Looking at 147 rivers icings in the U.S. and Canadian Arctic using satellite data, Pavlesky and Zarnetske discovered that 84 of those are becoming smaller or disappearing earlier in the season. The minimum area of ice also shrank a lot during the study period. In 2000, there were 30 square miles of ice, but there were only 2 square miles in 2010. The minimum ice area has rebounded a little bit: it was up to 3 square miles in 2015.

“This is the first clear evidence that this important component of Arctic river systems—which we didn’t know was changing—is changing and it’s changing rapidly,” said lead author Tamlin Pavelsky of the University of North Carolina Chapel Hill.

The exact mechanisms of how climate change is affecting these rivers is as yet unknown, it could be that higher temperatures are directly affecting the ice, or that it is more subtly impacting groundwater, and how that water interacts with rivers.

“While glaciers tell us about climate in the mountains and sea ice tells us about sea-atmosphere interactions, the processes that control river icing may offer great insight into how groundwater and surface waters are connected in the Arctic and how our headwaters will be connected to the ocean in the future,” said study co-author Jay Zarnetske of Michigan State University.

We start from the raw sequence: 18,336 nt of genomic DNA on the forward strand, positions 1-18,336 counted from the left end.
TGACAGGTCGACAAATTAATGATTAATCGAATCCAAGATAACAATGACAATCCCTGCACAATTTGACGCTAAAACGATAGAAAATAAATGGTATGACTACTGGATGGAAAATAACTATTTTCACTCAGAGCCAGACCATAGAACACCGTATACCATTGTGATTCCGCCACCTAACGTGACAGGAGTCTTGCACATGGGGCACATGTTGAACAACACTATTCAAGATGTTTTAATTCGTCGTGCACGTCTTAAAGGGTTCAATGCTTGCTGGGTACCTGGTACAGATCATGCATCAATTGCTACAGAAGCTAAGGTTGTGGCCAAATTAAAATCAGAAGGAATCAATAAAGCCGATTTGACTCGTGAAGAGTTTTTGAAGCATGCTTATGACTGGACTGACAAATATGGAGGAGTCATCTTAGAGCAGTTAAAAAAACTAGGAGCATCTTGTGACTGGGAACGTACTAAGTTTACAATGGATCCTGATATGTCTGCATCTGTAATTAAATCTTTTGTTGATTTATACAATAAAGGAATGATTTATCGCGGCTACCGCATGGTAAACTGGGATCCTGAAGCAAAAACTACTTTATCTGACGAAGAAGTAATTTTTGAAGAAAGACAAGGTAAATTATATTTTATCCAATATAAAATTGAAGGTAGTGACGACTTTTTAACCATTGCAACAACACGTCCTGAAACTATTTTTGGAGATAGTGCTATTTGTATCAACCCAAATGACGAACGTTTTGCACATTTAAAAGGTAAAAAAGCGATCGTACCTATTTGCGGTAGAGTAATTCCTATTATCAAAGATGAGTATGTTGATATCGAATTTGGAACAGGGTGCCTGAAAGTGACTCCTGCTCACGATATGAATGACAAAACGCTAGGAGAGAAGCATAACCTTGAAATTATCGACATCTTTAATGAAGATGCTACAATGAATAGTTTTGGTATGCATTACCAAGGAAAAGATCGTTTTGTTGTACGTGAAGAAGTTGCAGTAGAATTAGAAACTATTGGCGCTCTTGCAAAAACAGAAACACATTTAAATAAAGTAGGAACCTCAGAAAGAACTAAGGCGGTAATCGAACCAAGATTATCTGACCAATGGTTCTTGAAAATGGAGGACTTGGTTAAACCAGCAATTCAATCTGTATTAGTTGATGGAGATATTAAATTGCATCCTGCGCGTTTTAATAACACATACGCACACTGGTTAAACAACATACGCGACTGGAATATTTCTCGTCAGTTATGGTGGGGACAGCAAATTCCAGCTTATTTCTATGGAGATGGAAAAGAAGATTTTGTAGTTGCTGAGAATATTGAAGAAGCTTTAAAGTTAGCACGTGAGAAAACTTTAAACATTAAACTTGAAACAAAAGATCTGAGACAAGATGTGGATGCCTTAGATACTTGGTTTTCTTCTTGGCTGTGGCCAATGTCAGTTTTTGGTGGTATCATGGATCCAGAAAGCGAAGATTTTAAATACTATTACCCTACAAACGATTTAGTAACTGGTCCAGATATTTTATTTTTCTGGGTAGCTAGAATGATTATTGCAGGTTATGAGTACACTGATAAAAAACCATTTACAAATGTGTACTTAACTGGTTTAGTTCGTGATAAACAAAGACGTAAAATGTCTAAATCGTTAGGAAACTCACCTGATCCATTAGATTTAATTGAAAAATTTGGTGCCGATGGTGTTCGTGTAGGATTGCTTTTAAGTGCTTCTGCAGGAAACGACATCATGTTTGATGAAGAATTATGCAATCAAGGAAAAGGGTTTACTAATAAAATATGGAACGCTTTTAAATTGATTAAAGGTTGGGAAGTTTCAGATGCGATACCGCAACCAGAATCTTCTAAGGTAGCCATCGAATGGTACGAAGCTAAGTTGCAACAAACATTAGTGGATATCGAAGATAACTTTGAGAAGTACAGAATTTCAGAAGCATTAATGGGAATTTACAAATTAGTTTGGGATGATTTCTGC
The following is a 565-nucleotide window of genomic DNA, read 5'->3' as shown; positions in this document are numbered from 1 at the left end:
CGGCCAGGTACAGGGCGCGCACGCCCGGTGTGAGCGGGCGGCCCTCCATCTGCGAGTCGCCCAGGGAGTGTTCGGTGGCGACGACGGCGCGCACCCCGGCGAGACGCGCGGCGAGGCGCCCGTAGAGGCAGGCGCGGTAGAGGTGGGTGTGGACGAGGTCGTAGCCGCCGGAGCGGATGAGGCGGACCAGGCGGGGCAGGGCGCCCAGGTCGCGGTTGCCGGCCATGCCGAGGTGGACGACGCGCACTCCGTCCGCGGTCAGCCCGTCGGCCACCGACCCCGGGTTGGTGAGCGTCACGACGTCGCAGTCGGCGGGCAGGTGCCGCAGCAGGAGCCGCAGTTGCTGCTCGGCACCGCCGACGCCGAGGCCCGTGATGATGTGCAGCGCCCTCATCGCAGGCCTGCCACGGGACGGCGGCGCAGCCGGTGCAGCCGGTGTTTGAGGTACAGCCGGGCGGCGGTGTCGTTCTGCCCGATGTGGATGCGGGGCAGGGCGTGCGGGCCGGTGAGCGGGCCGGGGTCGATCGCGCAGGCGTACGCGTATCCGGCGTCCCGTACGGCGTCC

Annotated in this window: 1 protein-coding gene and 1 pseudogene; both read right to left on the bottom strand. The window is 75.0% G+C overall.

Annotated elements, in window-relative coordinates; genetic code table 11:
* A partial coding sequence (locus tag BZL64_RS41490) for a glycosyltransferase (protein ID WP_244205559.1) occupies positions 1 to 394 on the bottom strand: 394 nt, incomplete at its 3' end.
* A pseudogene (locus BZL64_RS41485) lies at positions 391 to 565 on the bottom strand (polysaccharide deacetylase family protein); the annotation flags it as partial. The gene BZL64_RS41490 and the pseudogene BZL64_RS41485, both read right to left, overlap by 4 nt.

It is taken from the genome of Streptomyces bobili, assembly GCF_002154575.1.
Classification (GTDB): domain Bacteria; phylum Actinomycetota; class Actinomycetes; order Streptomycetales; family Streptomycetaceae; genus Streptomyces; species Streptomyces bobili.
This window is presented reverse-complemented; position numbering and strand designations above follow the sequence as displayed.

In the meantime, these rivers and their related ecosystems are going to continue to change as the world’s overall climate warms.

Conservation, Nature, Science

Logging Threatens Leatherback Turtles

Leatherback turtles are under threat from fishing nets, marine debris like plastic, and now it seems that even distant logging activities are threatening the species.
Baby leatherback turtles like this one can become the victims of predators if their way from nest to ocean is impeded by logging debris. Photo: Shutterstock

Leatherback turtles face a number of difficulties, all of which threaten the species as a whole. They are often caught in fishing nets or eat marine debris like plastic. Many of their nesting sites are under pressure from tourism and other human activities. And now it turns out that even logging is a danger to them, despite the fact that it rarely happens near beaches.